U.S. Foreign Assistance to the Middle East: Historical Background, Recent Trends, and the FY2006 Request [Updated June 13, 2005] [open pdf - 131KB]
"This report is an overview of U.S. foreign assistance to the Middle East from FY2002 through the FY2006 budget request .1 It includes a brief historical review of foreign aid levels, a description of specific country programs, and an analysis of current foreign aid issues.2 Congress both authorizes and appropriates foreign assistance and conducts oversight on executive agencies management of aid programs. As the largest regional recipient of U.S. economic and military aid, the Middle East is perennially a major focus of interest as Congress exercises these responsibilities. In the Middle East, the United States has a number of strategic interests, ranging from support for the state of Israel and Israels peaceful relations with its Arab neighbors, to the protection of vital petroleum supplies and the fight against international terrorism. U.S. assistance was provided to support the 1979 Camp David peace accords between Israel and Egypt and the continued stability of the Kingdom of Jordan, which signed its own peace treaty with Israel in 1994. U.S. funding also attempts to improve Palestinian civil society, and aid officials have worked to ensure that U.S. aid to the West Bank and Gaza Strip is not diverted to terrorist groups. Since the attacks of September 11, 2001, the United States has established new region-wide aid programs that promote democracy and encourage socio-economic reform in an attempt to undercut the forces of radicalism in some Arab countries."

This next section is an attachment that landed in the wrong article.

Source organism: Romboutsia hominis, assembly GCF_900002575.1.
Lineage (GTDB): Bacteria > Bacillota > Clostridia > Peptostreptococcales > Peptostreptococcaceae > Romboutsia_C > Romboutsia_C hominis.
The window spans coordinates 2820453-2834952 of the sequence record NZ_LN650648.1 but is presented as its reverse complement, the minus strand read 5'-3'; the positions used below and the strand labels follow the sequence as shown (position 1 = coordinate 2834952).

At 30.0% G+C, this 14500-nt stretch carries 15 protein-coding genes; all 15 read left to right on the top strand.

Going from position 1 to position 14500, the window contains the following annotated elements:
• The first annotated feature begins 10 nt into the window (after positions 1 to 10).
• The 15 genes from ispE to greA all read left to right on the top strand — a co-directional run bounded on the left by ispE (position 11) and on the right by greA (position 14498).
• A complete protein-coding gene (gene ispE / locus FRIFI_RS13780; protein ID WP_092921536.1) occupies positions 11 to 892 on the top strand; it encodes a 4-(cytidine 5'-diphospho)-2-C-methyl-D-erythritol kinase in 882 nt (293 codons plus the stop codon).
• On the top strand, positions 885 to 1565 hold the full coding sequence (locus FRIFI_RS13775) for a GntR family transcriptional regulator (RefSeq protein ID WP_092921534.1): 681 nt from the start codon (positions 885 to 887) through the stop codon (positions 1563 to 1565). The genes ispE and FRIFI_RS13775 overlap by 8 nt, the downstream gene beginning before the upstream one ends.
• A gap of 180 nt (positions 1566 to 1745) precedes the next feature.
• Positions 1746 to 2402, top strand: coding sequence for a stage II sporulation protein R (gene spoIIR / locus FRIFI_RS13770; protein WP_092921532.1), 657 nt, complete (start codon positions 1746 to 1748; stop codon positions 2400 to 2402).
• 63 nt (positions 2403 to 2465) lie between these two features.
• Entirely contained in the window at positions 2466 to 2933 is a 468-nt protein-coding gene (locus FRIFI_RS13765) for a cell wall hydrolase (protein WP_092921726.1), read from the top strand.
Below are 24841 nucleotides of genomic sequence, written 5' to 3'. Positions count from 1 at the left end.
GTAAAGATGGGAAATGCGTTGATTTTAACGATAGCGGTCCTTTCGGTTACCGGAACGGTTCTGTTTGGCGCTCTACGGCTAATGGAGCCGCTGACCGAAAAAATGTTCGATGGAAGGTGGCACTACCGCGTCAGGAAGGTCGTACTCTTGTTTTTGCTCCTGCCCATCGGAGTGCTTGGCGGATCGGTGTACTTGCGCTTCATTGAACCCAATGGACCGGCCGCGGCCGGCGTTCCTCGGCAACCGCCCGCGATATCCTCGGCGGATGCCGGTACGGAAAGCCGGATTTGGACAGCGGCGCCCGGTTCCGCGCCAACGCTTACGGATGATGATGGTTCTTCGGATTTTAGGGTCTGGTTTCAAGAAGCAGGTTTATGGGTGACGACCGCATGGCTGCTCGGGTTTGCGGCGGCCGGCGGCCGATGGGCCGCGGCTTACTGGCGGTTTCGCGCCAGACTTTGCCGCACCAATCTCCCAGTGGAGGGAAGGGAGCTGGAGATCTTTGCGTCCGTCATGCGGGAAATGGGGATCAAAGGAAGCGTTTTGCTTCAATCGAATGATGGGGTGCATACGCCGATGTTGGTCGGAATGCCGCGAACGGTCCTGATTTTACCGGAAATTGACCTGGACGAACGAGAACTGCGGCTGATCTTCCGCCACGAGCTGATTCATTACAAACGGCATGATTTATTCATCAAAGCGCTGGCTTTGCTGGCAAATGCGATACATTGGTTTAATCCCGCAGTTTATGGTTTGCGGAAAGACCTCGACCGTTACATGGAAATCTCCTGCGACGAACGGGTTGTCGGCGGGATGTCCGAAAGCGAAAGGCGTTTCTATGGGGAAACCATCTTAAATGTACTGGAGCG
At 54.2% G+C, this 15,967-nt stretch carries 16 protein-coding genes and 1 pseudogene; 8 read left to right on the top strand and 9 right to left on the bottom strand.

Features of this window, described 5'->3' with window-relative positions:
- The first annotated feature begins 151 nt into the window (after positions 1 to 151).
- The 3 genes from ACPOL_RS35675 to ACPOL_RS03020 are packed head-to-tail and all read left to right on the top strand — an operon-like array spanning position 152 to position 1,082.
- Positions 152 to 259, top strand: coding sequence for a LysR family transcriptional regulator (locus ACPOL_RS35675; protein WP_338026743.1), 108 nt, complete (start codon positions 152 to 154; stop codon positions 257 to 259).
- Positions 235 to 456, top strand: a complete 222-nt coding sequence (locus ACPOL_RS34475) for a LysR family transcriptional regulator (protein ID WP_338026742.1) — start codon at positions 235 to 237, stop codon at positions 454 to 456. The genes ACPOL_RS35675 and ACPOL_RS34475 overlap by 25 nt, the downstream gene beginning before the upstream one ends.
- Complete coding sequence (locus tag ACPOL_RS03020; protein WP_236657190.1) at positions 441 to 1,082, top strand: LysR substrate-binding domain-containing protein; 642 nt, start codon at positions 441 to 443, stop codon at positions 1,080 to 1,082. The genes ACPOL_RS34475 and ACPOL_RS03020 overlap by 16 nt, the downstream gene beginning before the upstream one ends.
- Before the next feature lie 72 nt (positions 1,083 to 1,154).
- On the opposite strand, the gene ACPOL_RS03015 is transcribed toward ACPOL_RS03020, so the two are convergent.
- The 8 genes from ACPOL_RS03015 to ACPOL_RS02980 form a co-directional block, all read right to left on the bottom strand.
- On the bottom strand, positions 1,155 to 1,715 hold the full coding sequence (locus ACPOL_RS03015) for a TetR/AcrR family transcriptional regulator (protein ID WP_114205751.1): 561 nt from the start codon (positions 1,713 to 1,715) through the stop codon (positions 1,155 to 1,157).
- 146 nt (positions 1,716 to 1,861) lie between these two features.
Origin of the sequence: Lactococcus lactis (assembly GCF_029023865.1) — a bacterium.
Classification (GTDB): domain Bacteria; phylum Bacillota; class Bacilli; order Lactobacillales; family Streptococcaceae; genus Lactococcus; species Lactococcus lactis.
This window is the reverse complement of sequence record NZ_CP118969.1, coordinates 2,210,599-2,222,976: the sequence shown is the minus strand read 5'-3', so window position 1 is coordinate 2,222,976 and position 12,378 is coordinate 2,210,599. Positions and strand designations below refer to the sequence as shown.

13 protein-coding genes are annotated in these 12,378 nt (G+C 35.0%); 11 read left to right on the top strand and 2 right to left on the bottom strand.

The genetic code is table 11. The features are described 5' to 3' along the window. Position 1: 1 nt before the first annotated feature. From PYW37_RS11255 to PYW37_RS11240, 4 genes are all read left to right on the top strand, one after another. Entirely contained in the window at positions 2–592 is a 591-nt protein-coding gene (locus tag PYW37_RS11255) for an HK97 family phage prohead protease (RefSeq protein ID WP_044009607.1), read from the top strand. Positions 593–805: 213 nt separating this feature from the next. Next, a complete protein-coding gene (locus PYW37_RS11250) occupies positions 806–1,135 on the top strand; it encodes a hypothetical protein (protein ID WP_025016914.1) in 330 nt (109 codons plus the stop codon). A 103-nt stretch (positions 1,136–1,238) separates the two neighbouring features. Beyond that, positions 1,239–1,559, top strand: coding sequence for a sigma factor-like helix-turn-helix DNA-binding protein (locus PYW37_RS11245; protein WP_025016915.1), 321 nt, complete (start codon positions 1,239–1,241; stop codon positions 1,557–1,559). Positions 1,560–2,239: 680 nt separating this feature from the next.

CRS Report for Congress, RL32260